Anal cancer is a condition in which malignant (cancer) cells form in the tissues of the anus. Despite the increased incidence rate for anal cancer, it is still considered a rare cancer since only about 8,000 cases are diagnosed annually in the United States. Cancer of the anal canal is primarily caused by infection with the human papillomavirus (HPV). 91% of anal cancers are thought to be caused by HPV.
HPV can infect skin surface cells as well as those lining the genitalia, anus, mouth, and throat, but not blood or internal organs like the heart or lungs. Physical contact can result in the transmission of HPV from one person to another.
There are many forms of anal cancer, each of which varies by the type of tumor it produces. Anal cancer can be of the following types:
These are non-cancerous tumors that include genital warts (condylomas), skin tags, polyps, and granular cell tumors.
Anal intraepithelial neoplasia (AIN) and anal squamous intraepithelial neoplasia are examples of benign tumors that can eventually turn malignant (ASIL).
The most prevalent type of anal cancer in the US (accounting for 90% of instances) is squamous cell carcinoma. Unusual squamous cells in the anus cause these cancerous tumors (cells that line most of the anal canal).
Squamous cell carcinoma in situ is another name for this disease. These abnormal cells on the anal surface tissue have not penetrated deeper layers.
It is a kind of skin cancer called basal cell carcinoma that affects skin that has sustained exposure to the sun. Basal cell cancer is an uncommon type of anal tumor.
This is an uncommon type of cancer that develops in the glands that surround the anus.
Anal cancer causes the following symptoms:
An anal cancer doctor may suggest one of numerous treatment choices, either separately or in combination, depending on the age and stage of cancer:
With the help of chemotherapy, cancer cells can be eliminated and kept from multiplying. It can be administered orally or intravenously. Painkillers are used occasionally to manage symptoms.
Local resection involves removing the anus tumor and healthy tissues around it. People with lower anus cancer that has not progressed to the surrounding structures usually undergo this type of anal cancer surgery. The procedure works best for small tumors and early-stage malignancies.
A more intrusive procedure is abdominoperineal (AP) resection. People who have advanced cancer or have not reacted well to other treatments undergo this procedure. The anus, rectum, or a portion of the sigmoid colon are removed through an abdominal incision in this surgery.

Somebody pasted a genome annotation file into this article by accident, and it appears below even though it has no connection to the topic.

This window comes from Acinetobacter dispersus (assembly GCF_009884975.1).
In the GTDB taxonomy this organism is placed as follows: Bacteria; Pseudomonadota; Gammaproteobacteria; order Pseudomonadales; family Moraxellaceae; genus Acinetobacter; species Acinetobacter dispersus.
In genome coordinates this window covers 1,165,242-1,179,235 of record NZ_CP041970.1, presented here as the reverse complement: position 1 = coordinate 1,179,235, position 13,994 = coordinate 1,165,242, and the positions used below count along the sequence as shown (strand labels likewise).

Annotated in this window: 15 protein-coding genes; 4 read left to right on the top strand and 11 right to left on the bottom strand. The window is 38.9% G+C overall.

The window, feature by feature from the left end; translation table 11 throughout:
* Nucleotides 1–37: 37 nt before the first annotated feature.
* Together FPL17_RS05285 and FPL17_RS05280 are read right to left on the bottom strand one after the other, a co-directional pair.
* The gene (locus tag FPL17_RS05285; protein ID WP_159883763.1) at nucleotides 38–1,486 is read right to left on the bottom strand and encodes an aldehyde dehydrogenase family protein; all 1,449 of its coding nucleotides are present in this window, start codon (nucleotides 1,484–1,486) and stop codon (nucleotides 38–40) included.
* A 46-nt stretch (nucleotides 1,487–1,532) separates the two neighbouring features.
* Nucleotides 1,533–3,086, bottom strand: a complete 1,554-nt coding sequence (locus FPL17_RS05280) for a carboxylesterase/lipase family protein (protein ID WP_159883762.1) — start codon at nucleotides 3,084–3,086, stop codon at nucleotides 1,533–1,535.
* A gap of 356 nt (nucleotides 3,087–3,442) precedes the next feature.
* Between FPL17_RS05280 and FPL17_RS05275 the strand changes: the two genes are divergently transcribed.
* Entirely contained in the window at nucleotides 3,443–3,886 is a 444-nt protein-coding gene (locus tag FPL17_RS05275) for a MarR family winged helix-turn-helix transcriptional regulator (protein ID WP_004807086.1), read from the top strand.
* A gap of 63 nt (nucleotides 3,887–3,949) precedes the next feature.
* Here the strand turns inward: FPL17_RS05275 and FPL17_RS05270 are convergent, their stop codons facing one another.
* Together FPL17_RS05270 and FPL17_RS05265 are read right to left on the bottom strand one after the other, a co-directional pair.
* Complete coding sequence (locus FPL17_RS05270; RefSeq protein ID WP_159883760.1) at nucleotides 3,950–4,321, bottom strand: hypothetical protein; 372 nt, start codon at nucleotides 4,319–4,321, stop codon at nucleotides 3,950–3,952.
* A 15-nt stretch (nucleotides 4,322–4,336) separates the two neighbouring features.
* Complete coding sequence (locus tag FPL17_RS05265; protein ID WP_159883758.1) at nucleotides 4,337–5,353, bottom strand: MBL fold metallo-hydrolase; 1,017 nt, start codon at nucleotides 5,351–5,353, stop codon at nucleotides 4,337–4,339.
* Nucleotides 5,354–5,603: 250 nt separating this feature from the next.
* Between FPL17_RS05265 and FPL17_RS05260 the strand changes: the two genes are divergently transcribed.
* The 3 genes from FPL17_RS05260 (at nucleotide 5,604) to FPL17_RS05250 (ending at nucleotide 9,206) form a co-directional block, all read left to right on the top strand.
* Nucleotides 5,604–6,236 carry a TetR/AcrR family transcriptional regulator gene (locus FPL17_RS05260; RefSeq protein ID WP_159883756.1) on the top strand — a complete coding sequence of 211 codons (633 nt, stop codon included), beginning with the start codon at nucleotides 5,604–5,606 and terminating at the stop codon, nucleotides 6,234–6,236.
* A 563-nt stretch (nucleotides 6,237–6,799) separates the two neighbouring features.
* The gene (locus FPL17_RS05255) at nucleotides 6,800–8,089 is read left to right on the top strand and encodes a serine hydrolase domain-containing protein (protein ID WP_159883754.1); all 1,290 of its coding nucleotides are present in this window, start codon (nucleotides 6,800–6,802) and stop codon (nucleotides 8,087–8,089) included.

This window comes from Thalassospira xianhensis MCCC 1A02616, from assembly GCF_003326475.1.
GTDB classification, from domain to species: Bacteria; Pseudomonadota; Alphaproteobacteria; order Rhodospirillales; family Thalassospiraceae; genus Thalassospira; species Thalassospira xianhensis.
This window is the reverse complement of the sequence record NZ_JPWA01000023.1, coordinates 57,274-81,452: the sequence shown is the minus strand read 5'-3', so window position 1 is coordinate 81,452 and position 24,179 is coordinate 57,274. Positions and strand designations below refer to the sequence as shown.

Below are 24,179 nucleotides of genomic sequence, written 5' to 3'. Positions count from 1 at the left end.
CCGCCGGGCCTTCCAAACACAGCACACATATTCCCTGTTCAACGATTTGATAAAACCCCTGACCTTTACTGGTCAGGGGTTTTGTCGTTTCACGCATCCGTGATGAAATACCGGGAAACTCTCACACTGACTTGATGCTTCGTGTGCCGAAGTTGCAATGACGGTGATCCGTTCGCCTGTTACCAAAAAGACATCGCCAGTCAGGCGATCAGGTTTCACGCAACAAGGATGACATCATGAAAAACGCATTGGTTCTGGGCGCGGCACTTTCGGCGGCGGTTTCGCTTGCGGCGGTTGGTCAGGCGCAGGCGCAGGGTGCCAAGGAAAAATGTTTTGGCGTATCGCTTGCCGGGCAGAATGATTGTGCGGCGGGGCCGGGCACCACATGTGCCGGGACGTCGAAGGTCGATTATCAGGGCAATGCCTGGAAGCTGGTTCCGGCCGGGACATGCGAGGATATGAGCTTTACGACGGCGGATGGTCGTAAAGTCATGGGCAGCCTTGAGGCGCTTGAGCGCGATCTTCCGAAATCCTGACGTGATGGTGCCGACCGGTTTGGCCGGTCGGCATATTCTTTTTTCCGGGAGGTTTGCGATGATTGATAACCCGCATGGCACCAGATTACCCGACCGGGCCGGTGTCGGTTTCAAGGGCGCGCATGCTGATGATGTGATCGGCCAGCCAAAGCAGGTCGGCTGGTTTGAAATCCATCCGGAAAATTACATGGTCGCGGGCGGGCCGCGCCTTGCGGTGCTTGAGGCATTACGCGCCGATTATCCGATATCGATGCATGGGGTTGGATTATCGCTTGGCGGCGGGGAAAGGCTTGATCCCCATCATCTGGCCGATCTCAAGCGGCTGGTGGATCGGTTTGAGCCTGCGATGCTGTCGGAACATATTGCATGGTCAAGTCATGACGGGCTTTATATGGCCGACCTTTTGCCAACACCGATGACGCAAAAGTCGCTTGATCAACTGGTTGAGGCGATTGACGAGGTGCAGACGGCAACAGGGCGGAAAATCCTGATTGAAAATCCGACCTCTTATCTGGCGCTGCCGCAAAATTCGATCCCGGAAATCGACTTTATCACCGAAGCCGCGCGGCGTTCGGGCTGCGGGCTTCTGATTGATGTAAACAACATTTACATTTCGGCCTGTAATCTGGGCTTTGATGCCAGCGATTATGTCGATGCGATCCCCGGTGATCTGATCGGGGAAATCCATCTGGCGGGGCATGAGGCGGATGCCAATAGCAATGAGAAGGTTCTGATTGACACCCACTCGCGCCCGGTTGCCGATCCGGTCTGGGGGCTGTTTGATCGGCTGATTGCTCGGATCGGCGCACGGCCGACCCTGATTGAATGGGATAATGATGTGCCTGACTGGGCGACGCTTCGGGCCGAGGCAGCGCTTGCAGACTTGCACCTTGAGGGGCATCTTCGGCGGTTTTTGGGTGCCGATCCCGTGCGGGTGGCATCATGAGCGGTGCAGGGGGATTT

Numerous types of cancer, including cancer of the anus, are frequently treated with radiation. Radiation can destroy cancer cells in the body, but it can also destroy nearby healthy tissues. This non-invasive cancer treatment is used frequently in conjunction with other cancer therapies.
An anoscope is a tube fitted with a light and camera that allows healthcare professionals to observe the anal canal.
During a digital rectal exam (DRE), the lower rectum, pelvis, and prostate are all inspected. The doctor can use this test to help screen for cancer and other health issues.
A cotton swab is inserted into the anus during this examination in order to collect cells. The cells are then examined in a lab.
In this procedure, a tiny piece of abnormal tissue from the affected area is removed for laboratory analysis.
It can identify anal cancer and assist the doctor in determining the severity of the condition.
Our patients have access to a multispecialty team of professionals at ACTC, who work together in a highly collaborative and coordinated manner to provide all aspects of cancer care in one convenient location in Brooksville, Florida. Our doctors are supported by a clinical team with over two decades of experience and a reputation for providing tailored and supportive cancer care.
The following are our providers who you can consult at ACTC:
Cancer patients look for a sense of trust and care once diagnosed. At ACTC, we make it our priority to make them feel secure and optimistic about the journey ahead. Our state-of-the-art treatments and dedicated team of specialists ensure world-class care.
Your form has been sent successfully.
Schedule a consultation by calling352-345-4565
Anal cancer spreads gradually. Most anal cancer patients are cancer-free after five years of early therapy.
A sexually transmitted disease known as human papillomavirus and anal cancer are closely associated (HPV). The majority of anal malignancies show HPV-related evidence. The most common suspected cause of anal malignancies is HPV.
There is a lump or mass at the anal opening. There is pain or a feeling of fullness in the area around the anus.